Although Central Texas had a wet start to 2017, this summer’s temperatures should be near a repeat of last year’s summer season, according to Bob Rose, chief meteorologist for the Lower Colorado River Authority today.
Hot summer ahead
Temperatures in the area should be about 1-2 degrees above normal, from late spring through August and possibly into September, he said.
“I do think we are looking at another summer somewhat like we had last summer,” Rose said. “Overall not a record breaker, as far as heat goes or as far as rain goes, but I’m sure we’re going to see some surprises along the way as well.”
He said the area should see “a moderately hot summer ahead” with an estimated 15-20 days in the triple-digit temperature range. Central Texas posted 24 days measuring 100 degrees temperature or greater last year, he said.
“We’re going to get into some 100 [degree days],” Rose said. “That’s weather here in Central Texas.”
An end to the drought statewide?
Central Texas has had above normal rainfall from December to April and is anticipated to have about normal rainfall totals from May through August, trending wetter into the fall, Rose said.
Most areas in the Central Texas region posted 10-15 inches of rain so far this year, with the southern half of Travis County into Bastrop County tallying about two inches of rainfall above normal and near normal rainfall totals in the Hill Country, he said. However, the area along the Gulf Coast between Victoria and Houston snagged the most rainfall totals above normal for this time of year, he said.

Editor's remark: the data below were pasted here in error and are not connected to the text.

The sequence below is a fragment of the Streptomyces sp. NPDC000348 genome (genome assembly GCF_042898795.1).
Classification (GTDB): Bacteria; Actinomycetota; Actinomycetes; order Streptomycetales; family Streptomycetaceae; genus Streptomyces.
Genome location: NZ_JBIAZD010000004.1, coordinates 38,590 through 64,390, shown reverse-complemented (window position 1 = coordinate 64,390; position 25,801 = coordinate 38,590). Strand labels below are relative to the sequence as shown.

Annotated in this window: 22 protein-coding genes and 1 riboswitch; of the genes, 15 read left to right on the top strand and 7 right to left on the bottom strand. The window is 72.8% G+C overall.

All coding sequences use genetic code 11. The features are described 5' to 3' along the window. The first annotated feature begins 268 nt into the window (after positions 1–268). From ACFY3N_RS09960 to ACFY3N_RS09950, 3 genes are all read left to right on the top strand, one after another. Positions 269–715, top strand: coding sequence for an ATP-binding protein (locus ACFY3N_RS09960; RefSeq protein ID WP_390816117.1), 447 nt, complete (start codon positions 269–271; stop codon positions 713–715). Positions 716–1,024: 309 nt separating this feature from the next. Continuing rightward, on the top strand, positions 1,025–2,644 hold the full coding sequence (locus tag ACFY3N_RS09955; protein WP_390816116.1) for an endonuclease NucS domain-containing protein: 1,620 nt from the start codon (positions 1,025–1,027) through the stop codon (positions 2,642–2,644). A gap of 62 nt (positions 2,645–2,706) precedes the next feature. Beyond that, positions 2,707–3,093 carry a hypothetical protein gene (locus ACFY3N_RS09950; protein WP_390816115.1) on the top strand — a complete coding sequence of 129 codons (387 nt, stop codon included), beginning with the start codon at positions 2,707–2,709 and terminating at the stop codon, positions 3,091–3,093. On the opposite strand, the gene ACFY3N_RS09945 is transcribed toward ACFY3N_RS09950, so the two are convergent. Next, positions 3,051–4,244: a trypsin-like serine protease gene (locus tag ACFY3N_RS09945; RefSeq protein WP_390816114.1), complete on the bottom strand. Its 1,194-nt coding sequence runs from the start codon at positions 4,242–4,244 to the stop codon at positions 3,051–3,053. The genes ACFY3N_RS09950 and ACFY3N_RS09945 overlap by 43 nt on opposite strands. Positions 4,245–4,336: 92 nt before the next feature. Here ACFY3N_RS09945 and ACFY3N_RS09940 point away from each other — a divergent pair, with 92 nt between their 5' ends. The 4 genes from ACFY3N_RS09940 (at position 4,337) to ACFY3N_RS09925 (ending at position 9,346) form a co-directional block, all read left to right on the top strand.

Despite Central Texas encountering a dry period for the past 10 days, Rose said the area—and even the state—is “still in pretty good shape.”
“We’re not talking about any drought anywhere around Central Texas at this time or around much of Texas at this time,” he said. “Hopefully, if we get even more rain, we may get to the point that Texas may be drought-free again come next week. It’s pretty rare for a state the size of Texas and the odd shape that it is to get everybody to be drought-free. It’s kind of a unique occurrence.”
Rose said he believes an El Nino weather pattern will develop late-summer and into the fall but not as strong as the pattern experienced in 2015-16.
“We’re not to El Nino yet, but we are definitely seeing signs that the Pacific [Ocean] is trending toward an El Nino,” he said. “Most of the forecasters I’ve been following or seeing their data are cautiously optimistic that we will go toward at least a weak El Nino by this fall, if not a moderate El Nino, peaking sometime in the late fall or the early winter.”
Given the variability in this year’s weather forecast models, Rose said the El Nino prospect is not a certainty and estimates about a 70 percent chance of the area’s weather pattern following an El Nino trend.
“And, if we don’t make the El Nino, we’ll probably stay in neutral,” he said. “There’s very, very little chance we would trend back toward La Nina at this time.”
Since 1950, Rose said there has been only one other time in history—from 1963 to 1966— during which the region moved from an El Nino pattern to a La Nina pattern and then back to an El Nino pattern, in back to back years.
Citing the Colorado State 2017 hurricane season outlook, Bob Rose, Lower Colorado River Authority chief meteorologist, predicts the U.S. will see:
11 named storms/12 is the norm
4 hurricanes/6 is the norm
2 major hurricanes/3 is the norm
El Nino vs. La Nina: What’s the difference?
According to the National Oceanic and Atmospheric Administration, during El Nino, the southern portion of Alaska and the Pacific Northwest tend to be warmer than average, and the Southern states—from California to North Carolina—tend to be cooler and wetter than average. During La Nina, these weather conditions are approximately reversed.